I nodded in sympathy. Even at age fourteen I wondered what we were to do with them. When would these Fales men start participating in life's banquet? Usually, my mother and I left them to skulk in their private chambers, reading their innumerable books -- Enrico of science fiction and occultism, Papa of naval architecture, mathematics, or history -- while we performed the "rites of glamour and joy" in the prewar apartment's front rooms. But this was a Monday, one of only two "dark" nights for the Broadway musical Bubbling Brown Sugar in which my mother was starring. She insisted we dine together as a family.

Enrico, six feet two inches tall, slender as an asparagus stalk, his medium-sized Afro flattened at the back from lying down, entered scowling and crossed toward the wall phone to dial Mikell's, the Columbus Avenue watering hole of New York's black intelligentsia in the sixties and seventies.

I knew it would take at least forty-five minutes for my father to tear himself away from the bar and the group of lawyers, musicians, doctors, and worldly women with ripe bodies who affectionately called this lone Wasp in their midst "Big Tim." While waiting for my father to wend his way home, I ran off to the quiet of my own bedroom. Once there, I memorized my lines from the play by repeating them over and over as I walked back and forth from the window overlooking the dilapidated welfare hotel acrossthe street to the tall Chippendale cabinet filled with my collection of antique porcelain dolls on the other side of the room.

Always Wear Joy
My Mother Bold and Beautiful
. Copyright © by Susan Fales-Hill. Reprinted by permission of HarperCollins Publishers, Inc. All rights reserved. Available now wherever books are sold.
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Reading Group Guide


Growing up with a mother who performed with the likes of Lena Horne and Alvin Ailey, Susan Fales-Hill thought nothing of watching her mother, Josephine Premice, perform in an acclaimed black Broadway musical one moment and host one of her celebrated salons, where Maya Angelou and Bobby Short might rub elbows with Gore Vidal, the next. And come summer time, the entire family -- including Josephine in false eyelashes and costume jewelry -- would flee to Faleton, the summer estate that belonged to her white father's aristocratic family. Here fox hunts displaced the Double Dutch jump that Fales-Hill learned in Brooklyn while visiting her grand-pere, a Haitian political émigré whose family had also enjoyed prominence and who taught Susan that black was beautiful and anything but inferior. Both a universally touching mother-daughter story and a portrait of an American family that is dazzling in its public life -- because of the company they kept and the values they forged -- and emotionally vulnerable in their private life, Always Wear Joy is a memoir the reader won't soon forget.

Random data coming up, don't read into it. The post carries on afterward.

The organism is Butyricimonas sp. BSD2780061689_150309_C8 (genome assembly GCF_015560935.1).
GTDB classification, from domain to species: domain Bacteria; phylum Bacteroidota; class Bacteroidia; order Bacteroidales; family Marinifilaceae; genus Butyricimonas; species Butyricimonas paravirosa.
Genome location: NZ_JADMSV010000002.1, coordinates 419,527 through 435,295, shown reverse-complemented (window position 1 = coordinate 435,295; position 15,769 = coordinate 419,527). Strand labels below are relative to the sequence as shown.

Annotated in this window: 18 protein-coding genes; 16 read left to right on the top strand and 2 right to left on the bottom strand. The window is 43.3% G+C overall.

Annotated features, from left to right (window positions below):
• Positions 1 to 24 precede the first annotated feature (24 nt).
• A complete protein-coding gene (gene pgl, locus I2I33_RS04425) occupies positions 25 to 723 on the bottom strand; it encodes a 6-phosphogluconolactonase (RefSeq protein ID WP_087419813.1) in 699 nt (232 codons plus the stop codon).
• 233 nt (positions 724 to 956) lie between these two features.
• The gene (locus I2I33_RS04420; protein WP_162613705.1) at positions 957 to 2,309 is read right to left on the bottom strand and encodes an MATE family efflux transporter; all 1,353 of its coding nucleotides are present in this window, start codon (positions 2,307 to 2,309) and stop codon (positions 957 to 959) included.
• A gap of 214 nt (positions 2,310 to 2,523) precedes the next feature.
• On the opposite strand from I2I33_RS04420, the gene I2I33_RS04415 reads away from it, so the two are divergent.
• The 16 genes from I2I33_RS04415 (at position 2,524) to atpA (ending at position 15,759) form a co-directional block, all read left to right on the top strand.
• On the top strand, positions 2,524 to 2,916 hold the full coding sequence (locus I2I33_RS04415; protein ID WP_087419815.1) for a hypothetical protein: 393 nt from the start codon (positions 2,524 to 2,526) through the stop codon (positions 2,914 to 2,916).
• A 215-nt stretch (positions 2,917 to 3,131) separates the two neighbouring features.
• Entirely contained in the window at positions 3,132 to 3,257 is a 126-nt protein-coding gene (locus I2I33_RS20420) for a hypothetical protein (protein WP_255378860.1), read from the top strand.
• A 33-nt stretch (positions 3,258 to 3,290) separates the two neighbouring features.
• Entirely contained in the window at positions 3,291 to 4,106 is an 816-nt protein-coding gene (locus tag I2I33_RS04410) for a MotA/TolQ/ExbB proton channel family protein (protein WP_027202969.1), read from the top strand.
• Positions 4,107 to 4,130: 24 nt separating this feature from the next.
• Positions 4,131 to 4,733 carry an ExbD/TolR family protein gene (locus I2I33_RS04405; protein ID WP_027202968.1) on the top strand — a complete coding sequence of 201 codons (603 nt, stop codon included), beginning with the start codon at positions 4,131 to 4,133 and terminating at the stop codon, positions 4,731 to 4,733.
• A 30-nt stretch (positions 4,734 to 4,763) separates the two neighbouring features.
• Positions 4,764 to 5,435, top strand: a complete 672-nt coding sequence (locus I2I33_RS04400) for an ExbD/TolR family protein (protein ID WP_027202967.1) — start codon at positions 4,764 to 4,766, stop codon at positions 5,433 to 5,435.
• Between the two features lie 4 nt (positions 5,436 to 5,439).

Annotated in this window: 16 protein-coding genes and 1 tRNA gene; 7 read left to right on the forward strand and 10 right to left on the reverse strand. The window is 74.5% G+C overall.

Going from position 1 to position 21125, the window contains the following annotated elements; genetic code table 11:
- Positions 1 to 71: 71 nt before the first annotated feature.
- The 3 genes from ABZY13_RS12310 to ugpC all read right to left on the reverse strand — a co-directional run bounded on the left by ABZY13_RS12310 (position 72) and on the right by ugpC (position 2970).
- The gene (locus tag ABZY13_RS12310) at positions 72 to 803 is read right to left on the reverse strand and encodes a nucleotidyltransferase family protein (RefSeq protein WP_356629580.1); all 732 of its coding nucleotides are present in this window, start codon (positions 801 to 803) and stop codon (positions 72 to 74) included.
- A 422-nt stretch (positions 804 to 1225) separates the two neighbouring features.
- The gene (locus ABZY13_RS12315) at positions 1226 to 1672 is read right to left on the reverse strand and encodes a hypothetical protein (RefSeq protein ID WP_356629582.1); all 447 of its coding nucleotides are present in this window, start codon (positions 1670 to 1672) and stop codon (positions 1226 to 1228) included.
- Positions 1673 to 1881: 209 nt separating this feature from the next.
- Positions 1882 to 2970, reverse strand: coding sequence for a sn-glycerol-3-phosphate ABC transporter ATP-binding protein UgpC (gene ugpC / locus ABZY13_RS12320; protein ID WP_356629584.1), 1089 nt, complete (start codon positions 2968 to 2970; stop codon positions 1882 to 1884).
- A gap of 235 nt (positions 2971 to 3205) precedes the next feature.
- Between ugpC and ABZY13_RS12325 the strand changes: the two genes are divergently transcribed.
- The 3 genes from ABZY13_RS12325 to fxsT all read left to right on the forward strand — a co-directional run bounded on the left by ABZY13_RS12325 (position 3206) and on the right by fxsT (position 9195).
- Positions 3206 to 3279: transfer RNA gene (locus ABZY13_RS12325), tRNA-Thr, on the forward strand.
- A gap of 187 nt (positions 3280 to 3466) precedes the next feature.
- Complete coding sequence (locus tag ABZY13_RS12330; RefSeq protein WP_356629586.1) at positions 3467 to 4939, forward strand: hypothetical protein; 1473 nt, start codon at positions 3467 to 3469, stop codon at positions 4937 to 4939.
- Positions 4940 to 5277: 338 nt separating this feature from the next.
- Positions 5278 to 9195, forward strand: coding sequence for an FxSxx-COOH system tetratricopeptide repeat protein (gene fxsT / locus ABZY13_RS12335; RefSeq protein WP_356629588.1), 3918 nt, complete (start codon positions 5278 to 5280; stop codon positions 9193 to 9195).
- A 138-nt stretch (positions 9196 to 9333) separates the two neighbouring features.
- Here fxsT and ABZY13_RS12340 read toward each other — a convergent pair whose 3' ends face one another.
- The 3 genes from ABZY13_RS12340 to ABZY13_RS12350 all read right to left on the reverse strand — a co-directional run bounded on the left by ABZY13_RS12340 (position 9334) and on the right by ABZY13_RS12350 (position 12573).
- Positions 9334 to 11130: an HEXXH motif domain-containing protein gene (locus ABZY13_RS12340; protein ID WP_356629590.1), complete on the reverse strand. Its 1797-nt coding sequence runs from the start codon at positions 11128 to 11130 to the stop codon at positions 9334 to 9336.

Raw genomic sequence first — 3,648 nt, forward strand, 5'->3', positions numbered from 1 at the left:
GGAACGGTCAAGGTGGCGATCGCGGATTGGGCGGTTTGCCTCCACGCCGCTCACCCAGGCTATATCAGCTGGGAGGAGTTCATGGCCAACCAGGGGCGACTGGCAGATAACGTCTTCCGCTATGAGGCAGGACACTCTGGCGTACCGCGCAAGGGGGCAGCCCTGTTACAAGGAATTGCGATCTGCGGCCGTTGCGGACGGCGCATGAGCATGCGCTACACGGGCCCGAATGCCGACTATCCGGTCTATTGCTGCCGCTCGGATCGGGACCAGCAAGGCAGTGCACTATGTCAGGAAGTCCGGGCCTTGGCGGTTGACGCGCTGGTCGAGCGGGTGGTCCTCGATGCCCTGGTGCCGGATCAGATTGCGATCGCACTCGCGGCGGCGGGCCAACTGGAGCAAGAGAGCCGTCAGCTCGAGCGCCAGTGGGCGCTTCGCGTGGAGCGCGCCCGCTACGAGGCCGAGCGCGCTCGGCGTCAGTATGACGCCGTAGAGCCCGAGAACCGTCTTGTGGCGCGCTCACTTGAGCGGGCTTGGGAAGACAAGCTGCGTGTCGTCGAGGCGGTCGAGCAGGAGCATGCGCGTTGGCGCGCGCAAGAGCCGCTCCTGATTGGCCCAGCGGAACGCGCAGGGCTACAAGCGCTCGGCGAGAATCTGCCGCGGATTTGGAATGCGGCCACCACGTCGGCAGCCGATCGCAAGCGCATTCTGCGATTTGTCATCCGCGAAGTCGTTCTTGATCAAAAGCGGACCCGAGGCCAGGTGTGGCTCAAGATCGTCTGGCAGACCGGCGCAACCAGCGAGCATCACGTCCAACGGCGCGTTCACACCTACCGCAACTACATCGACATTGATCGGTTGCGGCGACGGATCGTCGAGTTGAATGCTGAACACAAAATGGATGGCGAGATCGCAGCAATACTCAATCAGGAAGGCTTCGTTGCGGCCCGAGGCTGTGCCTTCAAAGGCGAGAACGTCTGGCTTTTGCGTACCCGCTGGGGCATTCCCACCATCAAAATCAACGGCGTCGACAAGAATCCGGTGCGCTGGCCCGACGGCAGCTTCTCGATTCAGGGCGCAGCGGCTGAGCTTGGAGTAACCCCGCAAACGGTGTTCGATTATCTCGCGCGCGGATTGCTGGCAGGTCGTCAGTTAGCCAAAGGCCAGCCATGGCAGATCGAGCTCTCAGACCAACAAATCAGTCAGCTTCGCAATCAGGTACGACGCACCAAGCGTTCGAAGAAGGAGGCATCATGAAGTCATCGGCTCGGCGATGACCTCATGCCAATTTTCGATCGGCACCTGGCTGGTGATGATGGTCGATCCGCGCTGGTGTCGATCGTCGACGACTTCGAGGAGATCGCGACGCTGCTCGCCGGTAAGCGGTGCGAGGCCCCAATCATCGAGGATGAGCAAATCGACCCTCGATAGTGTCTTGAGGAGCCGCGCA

Discussion Questions

  1. Susan Fales-Hill says in the book, "clothing represented freedom for my mother. 'I may not get this part, I may not get to stay in that hotel -- but nobody's going to control how I present myself, and I'm going to present myself magnificently.'" Discuss the symbolic role of style and clothing in Josephine Premice's life.

  2. Mothers are the models for self-esteem development in their daughters. Discuss how Josephine Premice was a model for Susan Fales-Hill in both her childhood and in her working life and how being a black woman raising a biracial daughter in a white world affected this.

  3. In relation to people's perceptions on both sides of her racial heritage, Fales-Hill has said, "There is always someone who says, 'You're not singing the song I want you to sing.' I could have moved to Europe and married a white guy and not had to deal with race at all, frankly." From what we've learned about her in this memoir, discuss why you think she chose to stay in America and live the life she does.

  4. In 2002, we saw a black actor and actress both win Oscars for their lead roles in film for the first time in history. Susan Fales-Hill talks about the Friends of the Black Emmys, an organization created to honor black actors, writers, directors and producers, most often overlooked at the mainstream Emmys. We often think of the arts as being a very progressive industry so why are the Oscars and Emmys still lagging behind? Why do you think it is important that the arts do better?

  5. Always Wear Joy is a memoir of a mother as the heroine in her daughter's life. If you were to write a memoir about your mother, what would be some of the themes?

  6. If Always Wear Joy has a driving theme, it is that families are complex units. Discuss the complexities in your own families and how that has affected your relationship with your parents and with the world you encounter every day.

About the author

Susan Fales-Hill is an award-winning television writer and producer. She has worked on shows ranging from The Cosby Show to A Different World, Linc's, and Suddenly Susan. Her writing has also appeared in Vogue, Town & Country, and Travel & Leisure. She lives in New York City.